1.Acquiring an API Key


To Use Google Cloud Natural Language API services in the app, you need an API key. You can get one by creating a new project in the Google Cloud Platform console.

Once the project has been created, go to API Manager > Dashboard and press the Enable API button.

Enable Natural Language API

To get API key, go to the Credentials tab, press the Create Credentials button, and select API key.

Google Cloud Vision API Key

2.Creating a New Android Project


Google provides client libraries to simplify the process of building and sending requests and receiving and parsing responses.

Add the following compile dependencies to the app build.gradle:

Add INTERNET permission in the AndroidManifest.xml file.

To interact with the API using the Google API Client library, you must create a CloudNaturalLanguage object using the CloudNaturalLanguage.Builder class. Its constructor also expects an HTTP transport and a JSON factory.

Furthermore, by assigning a CloudNaturalLanguageRequestInitializer instance to it, you can force it to include your API key in all its
requests.

All the text you want to analyze using the API must be placed inside a Document object. The Document object must also contain configuration information, such as the language of the text and whether it is formatted as plain text or HTML. Add the following code:

Next, you must create a Features object specifying the features you are interested in analyzing. The following code shows you how to create a Features object that says you want to extract entities and run sentiment analysis only.

Use the Document and Features objects to compose an AnnotateTextRequest object, which can be passed to the annotateText() method to generate an AnnotateTextResponse object.

Entity Analysis


We get the name of the entity, for example, Google.The type of the entity is organisation. Then we get back some metadata.MID ID that maps to Google’s Knowledge Graph.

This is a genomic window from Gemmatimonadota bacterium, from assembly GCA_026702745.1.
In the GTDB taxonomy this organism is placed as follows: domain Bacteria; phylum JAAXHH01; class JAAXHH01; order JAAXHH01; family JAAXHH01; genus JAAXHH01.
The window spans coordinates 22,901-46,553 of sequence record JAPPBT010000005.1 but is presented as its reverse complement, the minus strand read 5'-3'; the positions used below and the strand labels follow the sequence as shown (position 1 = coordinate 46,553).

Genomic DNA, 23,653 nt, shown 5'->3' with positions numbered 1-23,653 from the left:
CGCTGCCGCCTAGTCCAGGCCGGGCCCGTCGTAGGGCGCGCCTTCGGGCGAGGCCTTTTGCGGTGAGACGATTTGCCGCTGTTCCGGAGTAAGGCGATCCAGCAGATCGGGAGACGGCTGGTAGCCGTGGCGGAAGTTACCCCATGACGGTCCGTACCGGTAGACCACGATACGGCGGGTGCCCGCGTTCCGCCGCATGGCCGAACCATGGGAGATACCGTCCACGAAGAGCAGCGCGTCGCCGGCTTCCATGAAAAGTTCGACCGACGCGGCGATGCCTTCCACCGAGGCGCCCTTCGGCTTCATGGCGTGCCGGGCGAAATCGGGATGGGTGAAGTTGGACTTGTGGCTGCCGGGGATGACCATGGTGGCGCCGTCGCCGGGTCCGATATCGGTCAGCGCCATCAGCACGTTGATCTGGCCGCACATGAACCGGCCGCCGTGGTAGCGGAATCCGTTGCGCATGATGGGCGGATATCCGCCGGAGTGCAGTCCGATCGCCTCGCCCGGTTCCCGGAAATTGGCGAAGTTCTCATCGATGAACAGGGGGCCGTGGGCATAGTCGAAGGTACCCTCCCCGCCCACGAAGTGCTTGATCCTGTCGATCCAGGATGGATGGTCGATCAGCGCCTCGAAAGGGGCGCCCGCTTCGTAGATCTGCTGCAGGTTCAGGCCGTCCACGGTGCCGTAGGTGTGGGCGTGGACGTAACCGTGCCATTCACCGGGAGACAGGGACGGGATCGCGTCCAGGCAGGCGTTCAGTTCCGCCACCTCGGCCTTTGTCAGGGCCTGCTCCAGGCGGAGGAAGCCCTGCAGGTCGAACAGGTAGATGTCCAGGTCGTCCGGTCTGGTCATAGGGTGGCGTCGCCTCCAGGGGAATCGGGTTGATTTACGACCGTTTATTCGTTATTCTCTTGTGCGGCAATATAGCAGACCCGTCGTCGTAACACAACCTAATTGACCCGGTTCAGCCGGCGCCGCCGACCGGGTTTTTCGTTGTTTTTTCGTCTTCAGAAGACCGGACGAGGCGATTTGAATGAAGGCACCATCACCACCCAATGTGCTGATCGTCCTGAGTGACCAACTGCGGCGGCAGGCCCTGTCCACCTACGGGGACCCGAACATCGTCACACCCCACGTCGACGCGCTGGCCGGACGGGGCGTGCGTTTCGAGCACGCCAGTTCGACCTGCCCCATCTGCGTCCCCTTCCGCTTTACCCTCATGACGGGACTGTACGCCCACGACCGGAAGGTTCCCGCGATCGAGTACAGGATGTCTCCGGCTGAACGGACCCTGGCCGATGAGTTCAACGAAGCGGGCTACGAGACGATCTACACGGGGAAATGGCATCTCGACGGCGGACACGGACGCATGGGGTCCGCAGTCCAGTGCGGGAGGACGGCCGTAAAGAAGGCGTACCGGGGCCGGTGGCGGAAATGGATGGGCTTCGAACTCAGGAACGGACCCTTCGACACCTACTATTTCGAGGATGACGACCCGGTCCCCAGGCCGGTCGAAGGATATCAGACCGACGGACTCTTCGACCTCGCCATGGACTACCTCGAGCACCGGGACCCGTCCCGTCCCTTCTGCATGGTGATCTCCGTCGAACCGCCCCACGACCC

You can extract a list of entities from the AnnotateTextResponse object by calling its getEntities() method.

Analyze Entity

 

Sentiment Analysis


Analyze the sentiment of your text.If we have this restaurant review,

The food at that restaurant has stale,I will not be going back.

If I might want to flag the most positive and most negative once and then respond just to those. So we get two number back from the Natural Language API to help us do this.

The first thing we get back is score, which will tell us on a scale from -1 to 1 how positive or negative is this text? In this example, we get negative 0.8, which is almost fully negative.

Then we get magnitude, which tells us regardless of being positive or negative, how strong is the sentiment in this text?And this is a range from 0 to infinity, and it’s normalize based on the length of the text.So we get a pretty small number here,0.8 because this is just a small piece of text.

You can extract the overall sentiment of the transcript by calling the getDocumentSentiment() method. To get the actual score of the sentiment, however, you must also call the getScore() method, which returns a float.

analyze sentiment

 

Download this project from GitHub

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Google Cloud Vision API in Android APP

Google Cloud Speech API in Android APP

Google Cloud Vision API in Android APP

Google recently launched a Cloud Machine Learning platform, which offers Neural Networks that have been pre-trained model to perform a variety of tasks.You can use them by simply making a few REST API calls or Client library.

Google Cloud Vision API use to understand the content of an image by machine learning models using  REST API. It quickly classifies images into thousands of categories, detects objects and faces within images, and finds and reads printed words contained within images.

In this tutorial, I’ll introduce you to the Cloud Machine Learning platform and show you how to use it to create a smart Android app that can recognize the real-world object.

Prerequisites


  • A device running Android 4.4+
  • Google Cloud Platform account(You can use 12 months free trial)

1.Acquiring an API Key


To Use Google Vision API services in the app, you need an API key. You can get one by creating a new project in the Google Cloud Platform console.